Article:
A horse-drawn grocery shop is putting smiles on the faces of customers.
Coachman Philippe Daunis said: “Seeing the cart and horse always brings a smile and reminds older people of their childhood. It’s non-polluting, carbon-free and keeps old skills alive.”
After having the idea for his horse-drawn grocery, Mr Daunis was able to set it up in Tarbes, Hautes-Pyrénées, when the lockdown limited people’s movements.
He was helped by members of his association, Ris’cocher, which aims to restart horse-drawn transport in towns.
“I was lucky enough to be taught coach-driving skills from an old professional 20 years ago, and now I try to pass this on to others. Some towns already take children to school in horse-drawn wagons, and I had the idea to develop a shop.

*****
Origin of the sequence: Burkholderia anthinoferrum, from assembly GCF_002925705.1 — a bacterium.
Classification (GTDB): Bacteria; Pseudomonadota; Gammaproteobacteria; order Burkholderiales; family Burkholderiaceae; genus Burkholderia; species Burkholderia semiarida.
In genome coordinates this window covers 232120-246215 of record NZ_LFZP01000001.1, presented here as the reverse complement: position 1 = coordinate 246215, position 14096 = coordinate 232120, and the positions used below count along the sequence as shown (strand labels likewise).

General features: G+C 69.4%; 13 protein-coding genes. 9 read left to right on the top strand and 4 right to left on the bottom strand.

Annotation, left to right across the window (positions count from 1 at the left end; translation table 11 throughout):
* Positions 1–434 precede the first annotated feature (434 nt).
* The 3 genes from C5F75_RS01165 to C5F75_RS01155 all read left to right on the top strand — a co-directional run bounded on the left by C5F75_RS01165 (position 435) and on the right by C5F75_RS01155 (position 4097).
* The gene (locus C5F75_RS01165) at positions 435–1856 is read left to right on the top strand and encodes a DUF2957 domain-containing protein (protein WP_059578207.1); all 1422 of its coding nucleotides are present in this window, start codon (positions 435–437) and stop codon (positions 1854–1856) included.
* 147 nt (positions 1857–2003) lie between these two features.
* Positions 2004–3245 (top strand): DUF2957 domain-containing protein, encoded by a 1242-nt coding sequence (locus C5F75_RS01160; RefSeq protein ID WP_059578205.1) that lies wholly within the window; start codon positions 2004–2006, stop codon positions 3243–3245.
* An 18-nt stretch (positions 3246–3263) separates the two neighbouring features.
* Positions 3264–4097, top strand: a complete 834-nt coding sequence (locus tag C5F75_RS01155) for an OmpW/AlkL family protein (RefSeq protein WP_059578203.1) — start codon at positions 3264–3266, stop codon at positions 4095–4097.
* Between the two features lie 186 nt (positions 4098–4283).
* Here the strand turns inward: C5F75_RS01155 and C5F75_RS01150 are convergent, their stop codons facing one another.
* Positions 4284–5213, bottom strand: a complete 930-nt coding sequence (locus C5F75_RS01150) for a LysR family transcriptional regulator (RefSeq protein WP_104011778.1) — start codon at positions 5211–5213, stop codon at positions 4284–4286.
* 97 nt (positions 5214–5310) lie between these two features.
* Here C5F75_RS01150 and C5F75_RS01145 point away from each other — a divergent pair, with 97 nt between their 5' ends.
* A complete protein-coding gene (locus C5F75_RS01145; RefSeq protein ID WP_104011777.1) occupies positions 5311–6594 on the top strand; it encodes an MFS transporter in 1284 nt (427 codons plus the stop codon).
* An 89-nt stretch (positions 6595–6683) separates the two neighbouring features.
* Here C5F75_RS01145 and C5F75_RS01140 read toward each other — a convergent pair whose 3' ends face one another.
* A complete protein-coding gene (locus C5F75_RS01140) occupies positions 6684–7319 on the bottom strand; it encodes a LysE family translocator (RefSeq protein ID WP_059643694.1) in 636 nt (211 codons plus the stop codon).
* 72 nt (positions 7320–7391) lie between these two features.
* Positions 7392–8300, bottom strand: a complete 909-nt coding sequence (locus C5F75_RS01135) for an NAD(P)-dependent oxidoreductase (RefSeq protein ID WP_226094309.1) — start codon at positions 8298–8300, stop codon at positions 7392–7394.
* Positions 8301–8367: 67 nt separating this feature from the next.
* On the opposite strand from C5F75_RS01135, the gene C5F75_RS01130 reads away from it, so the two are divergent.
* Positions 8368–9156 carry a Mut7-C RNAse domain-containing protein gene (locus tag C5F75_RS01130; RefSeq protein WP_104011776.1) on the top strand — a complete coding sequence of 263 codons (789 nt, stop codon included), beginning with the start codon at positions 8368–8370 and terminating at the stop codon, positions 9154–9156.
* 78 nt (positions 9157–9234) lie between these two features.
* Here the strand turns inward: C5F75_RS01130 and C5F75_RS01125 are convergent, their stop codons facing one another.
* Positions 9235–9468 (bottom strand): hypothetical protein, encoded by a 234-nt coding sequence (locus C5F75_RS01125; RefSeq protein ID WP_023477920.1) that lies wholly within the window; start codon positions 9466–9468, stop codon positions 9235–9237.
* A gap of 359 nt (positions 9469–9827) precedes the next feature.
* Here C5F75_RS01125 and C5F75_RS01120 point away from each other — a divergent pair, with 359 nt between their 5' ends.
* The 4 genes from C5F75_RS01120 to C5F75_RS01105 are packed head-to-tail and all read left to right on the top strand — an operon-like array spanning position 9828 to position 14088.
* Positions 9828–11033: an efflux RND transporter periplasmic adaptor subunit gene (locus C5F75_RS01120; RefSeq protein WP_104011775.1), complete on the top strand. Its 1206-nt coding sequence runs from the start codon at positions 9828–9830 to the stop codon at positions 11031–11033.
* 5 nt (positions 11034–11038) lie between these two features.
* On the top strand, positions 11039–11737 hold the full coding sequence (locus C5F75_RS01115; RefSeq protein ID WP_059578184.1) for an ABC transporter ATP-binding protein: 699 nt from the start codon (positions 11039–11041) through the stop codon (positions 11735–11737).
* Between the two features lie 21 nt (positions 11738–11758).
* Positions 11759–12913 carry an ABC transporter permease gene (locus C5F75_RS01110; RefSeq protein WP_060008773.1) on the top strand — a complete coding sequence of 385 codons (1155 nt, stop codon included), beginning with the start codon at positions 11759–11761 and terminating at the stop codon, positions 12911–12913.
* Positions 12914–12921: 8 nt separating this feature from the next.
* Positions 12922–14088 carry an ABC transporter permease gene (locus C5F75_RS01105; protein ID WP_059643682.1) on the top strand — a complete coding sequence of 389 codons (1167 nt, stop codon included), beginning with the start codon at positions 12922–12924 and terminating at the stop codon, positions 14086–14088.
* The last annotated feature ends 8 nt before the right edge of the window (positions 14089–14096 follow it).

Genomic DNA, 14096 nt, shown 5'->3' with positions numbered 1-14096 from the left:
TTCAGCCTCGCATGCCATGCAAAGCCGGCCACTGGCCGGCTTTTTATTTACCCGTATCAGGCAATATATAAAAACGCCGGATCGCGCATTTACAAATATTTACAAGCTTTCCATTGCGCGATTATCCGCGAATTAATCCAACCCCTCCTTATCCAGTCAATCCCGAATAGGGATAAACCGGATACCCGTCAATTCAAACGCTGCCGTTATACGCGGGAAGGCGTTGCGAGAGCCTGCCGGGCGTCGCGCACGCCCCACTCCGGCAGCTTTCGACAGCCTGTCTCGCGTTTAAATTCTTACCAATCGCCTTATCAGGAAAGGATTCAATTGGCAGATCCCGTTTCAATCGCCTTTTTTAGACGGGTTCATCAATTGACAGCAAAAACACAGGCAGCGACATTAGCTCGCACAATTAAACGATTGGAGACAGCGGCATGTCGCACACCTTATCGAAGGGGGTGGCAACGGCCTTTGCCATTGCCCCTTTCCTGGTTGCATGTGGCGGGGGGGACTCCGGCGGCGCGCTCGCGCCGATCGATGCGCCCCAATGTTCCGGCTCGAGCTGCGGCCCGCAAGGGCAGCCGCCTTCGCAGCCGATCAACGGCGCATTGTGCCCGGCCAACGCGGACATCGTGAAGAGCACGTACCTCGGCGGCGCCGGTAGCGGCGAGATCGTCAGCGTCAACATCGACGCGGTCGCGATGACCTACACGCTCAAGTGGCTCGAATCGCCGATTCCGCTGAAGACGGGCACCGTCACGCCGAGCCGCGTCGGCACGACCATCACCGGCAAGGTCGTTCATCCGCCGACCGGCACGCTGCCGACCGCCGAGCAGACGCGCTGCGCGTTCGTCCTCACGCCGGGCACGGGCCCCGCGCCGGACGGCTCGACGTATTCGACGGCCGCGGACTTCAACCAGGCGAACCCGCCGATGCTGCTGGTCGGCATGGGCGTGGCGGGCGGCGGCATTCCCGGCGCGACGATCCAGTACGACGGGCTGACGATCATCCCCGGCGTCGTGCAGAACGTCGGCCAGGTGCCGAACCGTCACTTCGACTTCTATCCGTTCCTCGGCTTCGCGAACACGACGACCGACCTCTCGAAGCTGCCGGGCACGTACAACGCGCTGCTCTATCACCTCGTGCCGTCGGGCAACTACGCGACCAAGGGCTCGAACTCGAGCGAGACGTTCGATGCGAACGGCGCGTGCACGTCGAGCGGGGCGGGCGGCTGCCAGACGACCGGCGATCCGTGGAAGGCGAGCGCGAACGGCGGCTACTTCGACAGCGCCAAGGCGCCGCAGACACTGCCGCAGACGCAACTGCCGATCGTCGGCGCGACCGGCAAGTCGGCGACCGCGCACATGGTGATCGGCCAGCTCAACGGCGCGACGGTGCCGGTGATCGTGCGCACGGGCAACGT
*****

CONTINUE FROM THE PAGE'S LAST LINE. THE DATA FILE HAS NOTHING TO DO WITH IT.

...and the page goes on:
“I would love it if others heard about my hippo-épicerie and were inspired to set one up.”
Ris’cocher is keen to help others learn new skills and can be contacted at firstname.lastname@example.org.
Apart from school runs in several towns and on farms and vineyards, horses are also used to collect bins in Hennebont, Morbihan, Brittany.
After Covid closed the ski lifts, horses take youngsters for ski lessons in Saint-Léger-les- Mélèzes, Hautes-Alpes.
Meanwhile, Maringote horse-drawn carriages are back to take visitors to Mont-Saint-Michel.